No Harm in Checking

By Alexander Lin, MD 2019-05-29 12:01:01

The bad news is that cervical cancer is on the rise. The good news is that it's highly preventable.

From Dr. Lin, Jiahui International Hospital

 

According to the World Health Organization, cervical cancer is the fourth most frequent cancer in women worldwide with an estimated 570,000 new cases in 2018 alone. In China it is even more prevalent, and has a fatality rate of 61.5%.

Now for the good news: cervical cancer is entirely preventable, detectable and treatable. But that means being proactive and getting informed. At Jiahui Health, we think that prevention is worth double the cure.Our Women’s Health Center provides international standard screening services at affordable prices, using state-of-the-art technology and facilities.

 

What is cervical cancer?

Cervical cancer occurs when the cells of the cervix grow abnormally. It is usually caused by the human papilloma virus (HPV) and is common in women aged 20-45 worldwide.

What are the symptoms of cervical cancer?

Like many other cancers, early stage cervical cancer has no symptoms, which makes screening all the more crucial for early detection. At later stages, common symptoms include pelvic pain, vaginal bleeding, or pain during sexual intercourse.

 

What causes cervical cancer?

The most common cause is the human papilloma virus (HPV), a sexually transmitted infection that accounts for nearly all cases globally. Around 8 in 10 sexually active people will be exposed to HPV in their lifetime. Most of these people won’t develop significant health problems and almost all cases of HPV go away by themselves. However, if undetected, HPV infection still poses a considerable risk of developing into life-threatening cancer. Smoking increases the risk of developing cervical cancer. The use of oral contraceptive pills has also been found to be associated.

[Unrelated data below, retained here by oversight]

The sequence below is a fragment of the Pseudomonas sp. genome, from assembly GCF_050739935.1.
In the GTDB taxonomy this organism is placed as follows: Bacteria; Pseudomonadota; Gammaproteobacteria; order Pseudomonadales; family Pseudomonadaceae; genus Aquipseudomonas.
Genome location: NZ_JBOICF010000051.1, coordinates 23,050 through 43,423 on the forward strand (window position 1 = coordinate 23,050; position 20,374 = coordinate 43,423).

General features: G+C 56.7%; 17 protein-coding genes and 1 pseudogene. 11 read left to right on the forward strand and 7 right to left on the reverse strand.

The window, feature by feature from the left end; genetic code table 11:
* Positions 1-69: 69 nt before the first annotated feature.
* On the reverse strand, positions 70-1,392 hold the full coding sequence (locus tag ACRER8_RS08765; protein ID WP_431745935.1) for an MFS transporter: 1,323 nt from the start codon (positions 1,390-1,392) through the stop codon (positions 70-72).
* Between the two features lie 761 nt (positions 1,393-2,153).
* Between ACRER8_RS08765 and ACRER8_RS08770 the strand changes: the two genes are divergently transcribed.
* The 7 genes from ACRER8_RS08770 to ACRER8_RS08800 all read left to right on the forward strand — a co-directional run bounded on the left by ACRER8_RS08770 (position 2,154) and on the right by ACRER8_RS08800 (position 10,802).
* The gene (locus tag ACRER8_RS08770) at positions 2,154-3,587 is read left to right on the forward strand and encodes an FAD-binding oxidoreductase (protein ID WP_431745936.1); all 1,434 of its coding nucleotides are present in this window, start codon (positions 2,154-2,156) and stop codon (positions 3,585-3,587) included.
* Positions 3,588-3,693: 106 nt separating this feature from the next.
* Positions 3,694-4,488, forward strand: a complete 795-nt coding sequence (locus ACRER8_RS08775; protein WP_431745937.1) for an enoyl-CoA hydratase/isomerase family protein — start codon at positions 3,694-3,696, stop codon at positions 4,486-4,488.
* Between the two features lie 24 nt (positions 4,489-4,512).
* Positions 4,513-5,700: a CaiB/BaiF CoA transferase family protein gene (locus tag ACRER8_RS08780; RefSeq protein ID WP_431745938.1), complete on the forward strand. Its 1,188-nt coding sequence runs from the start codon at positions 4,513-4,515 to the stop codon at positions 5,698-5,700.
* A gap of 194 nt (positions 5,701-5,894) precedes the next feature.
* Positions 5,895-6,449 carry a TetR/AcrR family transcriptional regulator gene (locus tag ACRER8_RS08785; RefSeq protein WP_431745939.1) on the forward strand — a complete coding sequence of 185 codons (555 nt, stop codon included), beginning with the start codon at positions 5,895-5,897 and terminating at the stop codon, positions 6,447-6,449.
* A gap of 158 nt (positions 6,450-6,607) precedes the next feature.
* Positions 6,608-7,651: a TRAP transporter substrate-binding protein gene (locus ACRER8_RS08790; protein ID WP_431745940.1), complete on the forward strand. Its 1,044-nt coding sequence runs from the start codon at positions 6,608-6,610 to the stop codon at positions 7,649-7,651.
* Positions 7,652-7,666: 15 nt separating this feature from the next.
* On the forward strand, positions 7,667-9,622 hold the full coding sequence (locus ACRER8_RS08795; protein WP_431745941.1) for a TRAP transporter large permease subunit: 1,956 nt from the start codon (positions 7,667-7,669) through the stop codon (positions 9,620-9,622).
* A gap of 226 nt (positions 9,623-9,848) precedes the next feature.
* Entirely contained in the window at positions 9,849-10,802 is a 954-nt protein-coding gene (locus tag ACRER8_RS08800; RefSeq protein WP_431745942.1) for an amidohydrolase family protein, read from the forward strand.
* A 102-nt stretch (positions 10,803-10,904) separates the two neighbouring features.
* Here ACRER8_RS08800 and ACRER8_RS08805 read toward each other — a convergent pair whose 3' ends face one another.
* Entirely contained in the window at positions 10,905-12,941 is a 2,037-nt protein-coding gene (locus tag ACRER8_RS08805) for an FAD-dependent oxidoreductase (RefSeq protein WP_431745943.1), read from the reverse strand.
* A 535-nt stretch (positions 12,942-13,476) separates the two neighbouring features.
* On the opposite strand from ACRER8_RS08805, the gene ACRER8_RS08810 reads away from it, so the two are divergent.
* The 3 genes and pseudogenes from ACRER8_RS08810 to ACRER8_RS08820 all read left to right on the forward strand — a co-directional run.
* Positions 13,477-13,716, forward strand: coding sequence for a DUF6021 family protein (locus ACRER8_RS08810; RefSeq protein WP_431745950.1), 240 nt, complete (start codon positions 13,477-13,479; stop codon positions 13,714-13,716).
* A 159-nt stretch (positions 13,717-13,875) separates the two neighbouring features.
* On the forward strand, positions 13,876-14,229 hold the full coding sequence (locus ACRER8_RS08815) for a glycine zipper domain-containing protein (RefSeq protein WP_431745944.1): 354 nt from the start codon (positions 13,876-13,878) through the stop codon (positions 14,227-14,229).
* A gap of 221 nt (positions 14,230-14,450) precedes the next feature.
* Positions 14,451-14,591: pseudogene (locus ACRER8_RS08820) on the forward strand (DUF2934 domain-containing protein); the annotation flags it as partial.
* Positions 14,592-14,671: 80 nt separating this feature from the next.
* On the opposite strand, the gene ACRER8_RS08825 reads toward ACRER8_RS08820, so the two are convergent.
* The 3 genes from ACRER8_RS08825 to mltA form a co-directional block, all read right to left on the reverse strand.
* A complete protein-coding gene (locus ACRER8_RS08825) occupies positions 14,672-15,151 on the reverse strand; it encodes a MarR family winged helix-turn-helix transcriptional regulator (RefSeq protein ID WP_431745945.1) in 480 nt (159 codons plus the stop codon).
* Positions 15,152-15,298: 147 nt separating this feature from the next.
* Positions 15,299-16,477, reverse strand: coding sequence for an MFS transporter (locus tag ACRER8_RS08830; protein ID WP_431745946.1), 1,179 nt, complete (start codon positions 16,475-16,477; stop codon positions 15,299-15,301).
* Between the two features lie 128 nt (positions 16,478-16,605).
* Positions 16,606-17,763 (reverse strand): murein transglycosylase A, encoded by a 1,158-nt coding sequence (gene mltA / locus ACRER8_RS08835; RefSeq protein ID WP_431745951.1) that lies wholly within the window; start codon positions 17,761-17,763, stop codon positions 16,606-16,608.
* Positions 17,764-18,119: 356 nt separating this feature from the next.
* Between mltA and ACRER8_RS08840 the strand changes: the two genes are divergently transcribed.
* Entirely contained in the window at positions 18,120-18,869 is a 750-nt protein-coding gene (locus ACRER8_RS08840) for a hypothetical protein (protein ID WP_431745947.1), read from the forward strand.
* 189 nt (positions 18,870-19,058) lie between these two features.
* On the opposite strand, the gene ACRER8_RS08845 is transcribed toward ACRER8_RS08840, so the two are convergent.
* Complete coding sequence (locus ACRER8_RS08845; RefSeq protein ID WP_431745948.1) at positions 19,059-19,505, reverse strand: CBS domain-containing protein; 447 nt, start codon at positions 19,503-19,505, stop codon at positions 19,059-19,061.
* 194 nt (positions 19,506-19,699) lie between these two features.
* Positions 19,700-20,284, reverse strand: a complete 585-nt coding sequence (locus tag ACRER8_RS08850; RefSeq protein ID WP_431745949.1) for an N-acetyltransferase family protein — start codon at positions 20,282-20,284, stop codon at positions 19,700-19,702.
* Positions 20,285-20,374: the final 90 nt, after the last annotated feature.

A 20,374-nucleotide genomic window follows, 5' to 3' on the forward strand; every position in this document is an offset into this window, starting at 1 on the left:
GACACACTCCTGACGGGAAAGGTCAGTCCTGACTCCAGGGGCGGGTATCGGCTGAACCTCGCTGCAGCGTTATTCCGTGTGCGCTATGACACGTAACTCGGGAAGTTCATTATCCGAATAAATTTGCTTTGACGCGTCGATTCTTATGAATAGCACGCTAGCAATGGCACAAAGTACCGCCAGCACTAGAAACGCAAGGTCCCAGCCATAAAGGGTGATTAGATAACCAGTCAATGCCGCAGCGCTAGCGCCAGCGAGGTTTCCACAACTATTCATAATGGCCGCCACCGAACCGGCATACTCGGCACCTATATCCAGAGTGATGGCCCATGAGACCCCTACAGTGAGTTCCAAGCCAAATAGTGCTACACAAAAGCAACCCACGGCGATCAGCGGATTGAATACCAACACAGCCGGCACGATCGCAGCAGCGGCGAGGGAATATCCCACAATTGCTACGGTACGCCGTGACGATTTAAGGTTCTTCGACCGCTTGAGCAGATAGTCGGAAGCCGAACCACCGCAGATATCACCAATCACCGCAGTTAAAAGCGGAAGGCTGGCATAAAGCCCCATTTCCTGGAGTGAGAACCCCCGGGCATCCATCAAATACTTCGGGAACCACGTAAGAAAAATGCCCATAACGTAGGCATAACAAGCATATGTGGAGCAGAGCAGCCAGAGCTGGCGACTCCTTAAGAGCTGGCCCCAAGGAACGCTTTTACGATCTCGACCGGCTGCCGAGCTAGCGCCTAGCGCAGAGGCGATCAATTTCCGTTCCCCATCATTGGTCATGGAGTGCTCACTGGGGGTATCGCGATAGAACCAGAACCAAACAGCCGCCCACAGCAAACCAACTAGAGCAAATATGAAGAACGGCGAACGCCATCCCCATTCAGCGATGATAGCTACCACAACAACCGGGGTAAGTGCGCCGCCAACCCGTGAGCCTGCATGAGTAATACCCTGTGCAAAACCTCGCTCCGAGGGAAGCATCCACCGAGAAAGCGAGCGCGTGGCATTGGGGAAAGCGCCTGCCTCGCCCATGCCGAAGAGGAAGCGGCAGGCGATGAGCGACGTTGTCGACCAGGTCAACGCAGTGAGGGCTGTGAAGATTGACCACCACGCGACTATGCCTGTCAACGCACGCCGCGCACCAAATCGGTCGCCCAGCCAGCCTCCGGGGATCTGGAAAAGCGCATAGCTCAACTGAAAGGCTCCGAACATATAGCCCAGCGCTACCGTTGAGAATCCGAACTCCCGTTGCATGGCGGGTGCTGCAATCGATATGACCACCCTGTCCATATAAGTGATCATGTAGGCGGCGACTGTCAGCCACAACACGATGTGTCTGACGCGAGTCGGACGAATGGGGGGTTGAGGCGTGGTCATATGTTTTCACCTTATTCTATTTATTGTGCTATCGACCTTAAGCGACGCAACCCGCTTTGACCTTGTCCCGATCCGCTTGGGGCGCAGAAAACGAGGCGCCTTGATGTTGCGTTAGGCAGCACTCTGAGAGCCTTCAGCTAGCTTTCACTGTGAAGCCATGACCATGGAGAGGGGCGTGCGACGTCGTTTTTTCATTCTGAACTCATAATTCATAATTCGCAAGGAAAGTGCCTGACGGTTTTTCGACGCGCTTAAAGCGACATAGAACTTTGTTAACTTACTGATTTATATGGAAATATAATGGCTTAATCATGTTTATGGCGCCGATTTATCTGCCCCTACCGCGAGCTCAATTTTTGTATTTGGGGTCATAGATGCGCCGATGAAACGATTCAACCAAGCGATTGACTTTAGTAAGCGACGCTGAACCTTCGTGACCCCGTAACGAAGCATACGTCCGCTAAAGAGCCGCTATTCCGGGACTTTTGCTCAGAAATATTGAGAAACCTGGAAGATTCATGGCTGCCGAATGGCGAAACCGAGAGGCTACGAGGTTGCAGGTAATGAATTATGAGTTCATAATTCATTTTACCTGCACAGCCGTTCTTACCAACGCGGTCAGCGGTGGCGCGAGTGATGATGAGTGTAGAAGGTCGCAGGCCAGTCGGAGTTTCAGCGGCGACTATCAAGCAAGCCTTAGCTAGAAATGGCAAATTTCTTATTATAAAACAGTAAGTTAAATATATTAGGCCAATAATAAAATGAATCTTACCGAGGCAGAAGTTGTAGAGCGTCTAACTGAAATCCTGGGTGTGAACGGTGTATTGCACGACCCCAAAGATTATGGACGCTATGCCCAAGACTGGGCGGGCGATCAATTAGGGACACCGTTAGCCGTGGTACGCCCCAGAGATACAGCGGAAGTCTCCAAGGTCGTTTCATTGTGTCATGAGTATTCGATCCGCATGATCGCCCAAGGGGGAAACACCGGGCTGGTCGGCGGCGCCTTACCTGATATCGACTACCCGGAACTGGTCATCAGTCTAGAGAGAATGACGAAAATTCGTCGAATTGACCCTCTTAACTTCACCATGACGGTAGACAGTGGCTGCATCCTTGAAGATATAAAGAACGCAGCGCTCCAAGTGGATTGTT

How is cervical cancer detected?

Cervical cancer can be detected in its early stages through screening tests, such as a Pap smear or HPV test. Early detection means early treatment, which greatly reduces the risk of fatality. We offer both of these tests as well as others in our extensive screening packages.

 

How often should I have a Pap smear and HPV test done?

• For women aged 21-29, a Pap smear every 3 years is recommended. HPV tests are not routinely needed but may be done if the Pap smear results are abnormal.

• For women aged 30-65, a Pap smear every 3 years or combined Pap smear and HPV test every 5 years are recommended.

• For those aged above 65, a Pap smear and HPV test is usually no longer needed though it’s best to consult with a doctor to determine your needs.

• More frequent testing may be required if:

• your Pap smear or HPV results are abnormal.

• you have HIV or other conditions that suppress your immune system.

 

What can I do to reduce the risk of cervical cancer?

In addition to screening and vaccinations, preventive measures you can take are: not smoking, practicing safe sex, and limiting your number of sexual partners.

 

Alexander Lin, MD

Director of Women’s Health at Jiahui International Hospital

Chief of the Obstetrics and Gynecology Department and Director of Women’s Health at Jiahui Health. Dr. Lin brings 24 years of experience in caring for pregnant women and managing their obstetrical care and birthing experience. He specializes in minimally invasive gynecological surgery, including robotic surgery, and treatment of uterine fibroids, endometriosis, ovarian cysts, abnormal uterine bleeding, and cervical dysplasia. Dr Lin has served as a Board Examiner for the American Board of Obstetrics and Gynecology for the past 10 years.

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